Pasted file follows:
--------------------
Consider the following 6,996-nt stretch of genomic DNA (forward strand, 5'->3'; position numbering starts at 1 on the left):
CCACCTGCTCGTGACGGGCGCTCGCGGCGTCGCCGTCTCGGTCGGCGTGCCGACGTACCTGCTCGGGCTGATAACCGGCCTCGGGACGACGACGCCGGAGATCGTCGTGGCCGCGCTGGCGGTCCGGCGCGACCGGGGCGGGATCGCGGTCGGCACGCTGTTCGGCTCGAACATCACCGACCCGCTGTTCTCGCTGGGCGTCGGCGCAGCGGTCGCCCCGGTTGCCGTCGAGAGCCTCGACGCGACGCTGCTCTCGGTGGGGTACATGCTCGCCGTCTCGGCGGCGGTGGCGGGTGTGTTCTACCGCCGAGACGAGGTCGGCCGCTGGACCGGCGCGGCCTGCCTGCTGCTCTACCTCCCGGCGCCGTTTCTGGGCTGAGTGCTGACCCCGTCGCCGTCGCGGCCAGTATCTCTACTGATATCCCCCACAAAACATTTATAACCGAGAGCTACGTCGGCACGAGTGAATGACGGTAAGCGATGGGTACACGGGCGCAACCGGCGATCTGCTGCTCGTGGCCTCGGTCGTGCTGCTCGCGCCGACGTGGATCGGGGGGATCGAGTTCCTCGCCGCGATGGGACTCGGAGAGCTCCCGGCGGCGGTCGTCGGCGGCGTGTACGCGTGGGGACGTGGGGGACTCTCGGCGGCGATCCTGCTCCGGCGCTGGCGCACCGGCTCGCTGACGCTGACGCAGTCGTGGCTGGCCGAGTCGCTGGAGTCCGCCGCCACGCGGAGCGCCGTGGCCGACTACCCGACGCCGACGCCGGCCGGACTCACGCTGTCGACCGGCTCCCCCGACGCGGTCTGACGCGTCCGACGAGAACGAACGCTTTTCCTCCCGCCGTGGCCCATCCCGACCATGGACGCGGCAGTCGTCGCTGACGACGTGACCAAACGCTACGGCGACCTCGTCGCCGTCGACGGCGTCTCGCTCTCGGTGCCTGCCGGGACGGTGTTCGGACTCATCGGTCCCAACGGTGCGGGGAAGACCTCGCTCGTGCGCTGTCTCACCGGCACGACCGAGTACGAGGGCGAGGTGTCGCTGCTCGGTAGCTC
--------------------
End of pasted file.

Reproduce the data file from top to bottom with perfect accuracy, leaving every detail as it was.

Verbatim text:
Consider the following 6,996-nt stretch of genomic DNA (forward strand, 5'->3'; position numbering starts at 1 on the left):
CCACCTGCTCGTGACGGGCGCTCGCGGCGTCGCCGTCTCGGTCGGCGTGCCGACGTACCTGCTCGGGCTGATAACCGGCCTCGGGACGACGACGCCGGAGATCGTCGTGGCCGCGCTGGCGGTCCGGCGCGACCGGGGCGGGATCGCGGTCGGCACGCTGTTCGGCTCGAACATCACCGACCCGCTGTTCTCGCTGGGCGTCGGCGCAGCGGTCGCCCCGGTTGCCGTCGAGAGCCTCGACGCGACGCTGCTCTCGGTGGGGTACATGCTCGCCGTCTCGGCGGCGGTGGCGGGTGTGTTCTACCGCCGAGACGAGGTCGGCCGCTGGACCGGCGCGGCCTGCCTGCTGCTCTACCTCCCGGCGCCGTTTCTGGGCTGAGTGCTGACCCCGTCGCCGTCGCGGCCAGTATCTCTACTGATATCCCCCACAAAACATTTATAACCGAGAGCTACGTCGGCACGAGTGAATGACGGTAAGCGATGGGTACACGGGCGCAACCGGCGATCTGCTGCTCGTGGCCTCGGTCGTGCTGCTCGCGCCGACGTGGATCGGGGGGATCGAGTTCCTCGCCGCGATGGGACTCGGAGAGCTCCCGGCGGCGGTCGTCGGCGGCGTGTACGCGTGGGGACGTGGGGGACTCTCGGCGGCGATCCTGCTCCGGCGCTGGCGCACCGGCTCGCTGACGCTGACGCAGTCGTGGCTGGCCGAGTCGCTGGAGTCCGCCGCCACGCGGAGCGCCGTGGCCGACTACCCGACGCCGACGCCGGCCGGACTCACGCTGTCGACCGGCTCCCCCGACGCGGTCTGACGCGTCCGACGAGAACGAACGCTTTTCCTCCCGCCGTGGCCCATCCCGACCATGGACGCGGCAGTCGTCGCTGACGACGTGACCAAACGCTACGGCGACCTCGTCGCCGTCGACGGCGTCTCGCTCTCGGTGCCTGCCGGGACGGTGTTCGGACTCATCGGTCCCAACGGTGCGGGGAAGACCTCGCTCGTGCGCTGTCTCACCGGCACGACCGAGTACGAGGGCGAGGTGTCGCTGCTCGGTAGCTC